It's exciting to think about how you can use the power of the mind. One of my favorite books is Eugene Herigel's Zen in The Art of Archery, where the sport of archery is the vehicle that brings the practitioner to greater understanding of archery and potential for enlightenment. Swimming, archery and golf all apply to sport aerobatics and perhaps to aviation in general because they're solo endeavors supported by a team and depend on one successful move at a time.
Every pilot faces challenges along the way. A new taildragger pilot can visualize landing with a crosswind; an instrument pilot can plan an approach beforehand. In an article on Flight Log called "Visualization in Aviation," the author says: "Whether we know it or not, we visualize all the time in aviation. Our briefings, for example, are designed to reinforce a particular departure/arrival procedure to be flown. When we brief a complicated approach chart, we're visualizing the procedure to be flown—effectively increasing our performance while flying it. The same procedure applies to briefing emergencies. By visualizing the net result of an abnormality, we are more prepared to handle it, should it occur."
The more laid-back cousin of visualization is simply watching. Don't we all love watching airplanes? When I was a little girl, my mother would take me to San Francisco International to watch DC-8s take off and land. Aerobatic pilots watch airplanes for hours drawing lines in the sky. We have enough fences around airports to fence ourselves to China, but I still see people parked outside the fence looking skyward while eating their peanut butter and jelly sandwiches for lunch.
The art of watching is seeing. If you're learning to land or improve your landings, you can learn a lot about flying from watching airplanes land. This is how I learned the three-step Beechcraft Baron landing technique. Some Baron pilots, I noticed, landed a little too fast and seemed to "clunk" on to the runway, but then others land just above the stall speed and greased the landings. The pilots who greased their landings descending to the runway leveled the airplane just a few feet off in ground effect, and then let the wheels kiss the pavement just above the stall speed. I tried it out and learned that's the way to land a Baron!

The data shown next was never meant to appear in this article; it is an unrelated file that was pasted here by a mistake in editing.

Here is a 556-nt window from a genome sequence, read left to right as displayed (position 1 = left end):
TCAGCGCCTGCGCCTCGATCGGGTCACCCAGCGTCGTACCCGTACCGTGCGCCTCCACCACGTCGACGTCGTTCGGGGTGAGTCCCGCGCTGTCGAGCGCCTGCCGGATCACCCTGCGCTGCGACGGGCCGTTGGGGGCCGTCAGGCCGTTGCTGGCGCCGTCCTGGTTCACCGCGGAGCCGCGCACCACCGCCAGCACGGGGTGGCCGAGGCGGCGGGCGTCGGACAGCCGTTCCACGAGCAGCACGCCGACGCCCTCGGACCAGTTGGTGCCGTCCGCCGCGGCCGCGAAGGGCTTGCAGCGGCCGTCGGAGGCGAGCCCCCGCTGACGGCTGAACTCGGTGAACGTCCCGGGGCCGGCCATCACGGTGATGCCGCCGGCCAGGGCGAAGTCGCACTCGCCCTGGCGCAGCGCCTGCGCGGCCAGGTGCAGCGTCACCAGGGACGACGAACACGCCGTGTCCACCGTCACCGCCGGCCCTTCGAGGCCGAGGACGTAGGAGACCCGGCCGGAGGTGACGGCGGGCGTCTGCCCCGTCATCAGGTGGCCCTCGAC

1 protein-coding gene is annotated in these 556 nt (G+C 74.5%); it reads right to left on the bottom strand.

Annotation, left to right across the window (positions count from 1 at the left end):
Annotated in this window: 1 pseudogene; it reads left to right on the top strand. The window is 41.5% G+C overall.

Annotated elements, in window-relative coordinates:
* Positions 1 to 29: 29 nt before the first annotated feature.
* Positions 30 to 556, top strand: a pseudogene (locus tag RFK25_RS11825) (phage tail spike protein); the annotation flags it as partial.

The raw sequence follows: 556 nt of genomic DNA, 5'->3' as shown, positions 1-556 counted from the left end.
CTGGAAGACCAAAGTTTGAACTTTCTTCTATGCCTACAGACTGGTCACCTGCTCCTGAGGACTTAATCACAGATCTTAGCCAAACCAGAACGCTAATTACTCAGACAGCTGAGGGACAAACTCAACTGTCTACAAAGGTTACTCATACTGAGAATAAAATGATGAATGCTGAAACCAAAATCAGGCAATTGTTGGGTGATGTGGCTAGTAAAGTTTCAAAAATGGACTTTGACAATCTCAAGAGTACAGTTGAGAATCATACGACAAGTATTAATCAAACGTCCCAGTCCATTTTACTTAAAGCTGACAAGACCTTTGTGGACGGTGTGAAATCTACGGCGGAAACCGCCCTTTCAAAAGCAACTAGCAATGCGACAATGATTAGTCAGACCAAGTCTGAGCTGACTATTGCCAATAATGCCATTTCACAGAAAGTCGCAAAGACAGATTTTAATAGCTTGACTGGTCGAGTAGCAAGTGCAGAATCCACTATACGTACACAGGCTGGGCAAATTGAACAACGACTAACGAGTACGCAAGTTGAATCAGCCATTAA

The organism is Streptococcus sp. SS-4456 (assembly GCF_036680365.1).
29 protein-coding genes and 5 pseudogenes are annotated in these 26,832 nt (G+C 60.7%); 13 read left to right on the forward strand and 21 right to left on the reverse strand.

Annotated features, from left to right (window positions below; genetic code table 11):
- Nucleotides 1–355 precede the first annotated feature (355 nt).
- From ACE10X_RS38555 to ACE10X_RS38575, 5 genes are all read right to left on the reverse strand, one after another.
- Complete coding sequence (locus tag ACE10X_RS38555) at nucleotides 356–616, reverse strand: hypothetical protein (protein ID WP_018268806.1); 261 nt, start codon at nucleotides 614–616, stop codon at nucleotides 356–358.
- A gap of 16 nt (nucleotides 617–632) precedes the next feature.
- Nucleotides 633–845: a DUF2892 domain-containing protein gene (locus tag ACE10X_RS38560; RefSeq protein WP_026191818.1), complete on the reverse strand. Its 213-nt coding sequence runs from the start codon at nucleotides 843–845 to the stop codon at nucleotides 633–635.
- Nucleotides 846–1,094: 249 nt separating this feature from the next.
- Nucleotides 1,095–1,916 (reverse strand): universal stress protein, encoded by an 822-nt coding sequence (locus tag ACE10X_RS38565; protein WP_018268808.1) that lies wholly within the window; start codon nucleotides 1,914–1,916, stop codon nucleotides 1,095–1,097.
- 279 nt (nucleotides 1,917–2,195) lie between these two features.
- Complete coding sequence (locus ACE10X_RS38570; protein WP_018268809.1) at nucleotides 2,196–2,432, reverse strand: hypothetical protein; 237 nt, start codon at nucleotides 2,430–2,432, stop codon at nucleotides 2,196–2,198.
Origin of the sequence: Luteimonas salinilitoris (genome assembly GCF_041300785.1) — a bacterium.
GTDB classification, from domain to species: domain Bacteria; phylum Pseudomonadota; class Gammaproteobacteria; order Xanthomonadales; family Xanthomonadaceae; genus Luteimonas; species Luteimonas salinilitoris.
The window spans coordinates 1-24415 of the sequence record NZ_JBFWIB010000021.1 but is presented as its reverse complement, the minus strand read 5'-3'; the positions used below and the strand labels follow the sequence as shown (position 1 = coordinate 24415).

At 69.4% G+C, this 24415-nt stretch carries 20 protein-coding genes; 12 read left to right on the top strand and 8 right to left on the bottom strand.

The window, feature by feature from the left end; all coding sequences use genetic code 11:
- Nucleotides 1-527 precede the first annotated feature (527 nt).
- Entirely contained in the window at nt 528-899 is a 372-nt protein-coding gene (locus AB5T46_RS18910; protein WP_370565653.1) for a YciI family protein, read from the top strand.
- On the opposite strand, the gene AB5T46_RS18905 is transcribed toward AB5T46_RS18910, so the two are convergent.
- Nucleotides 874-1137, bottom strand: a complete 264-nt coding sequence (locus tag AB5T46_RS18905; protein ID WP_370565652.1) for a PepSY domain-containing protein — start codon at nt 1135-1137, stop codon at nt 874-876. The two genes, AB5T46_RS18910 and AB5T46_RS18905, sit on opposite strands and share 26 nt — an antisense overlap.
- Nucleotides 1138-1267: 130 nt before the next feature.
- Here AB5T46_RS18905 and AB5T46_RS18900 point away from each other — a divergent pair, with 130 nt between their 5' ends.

Mindful watching or watching with a purpose is called "critiquing." Critiquing requires an observer—a coach or judge —on the ground to point out errors and techniques that help us tune-up the finer points of precision flying. This is the main way we perfect lines and angles. My coach, Sergei Boriak, is Russian and grew up in Almaty, Kazakhstan. Boriak was on the Soviet Aerobatic Team when I first met him in 1986. He didn't speak a word of English, and ditto for my Russian, and the KGB didn't encourage any friendly socializing. He emigrated to the U.S. and has been coaching aerobatic pilots ever since. I love listening to him on the radio saying, "Wait, wait, wait…now!" or, "Welcome back!" when I've flown a particularly good maneuver.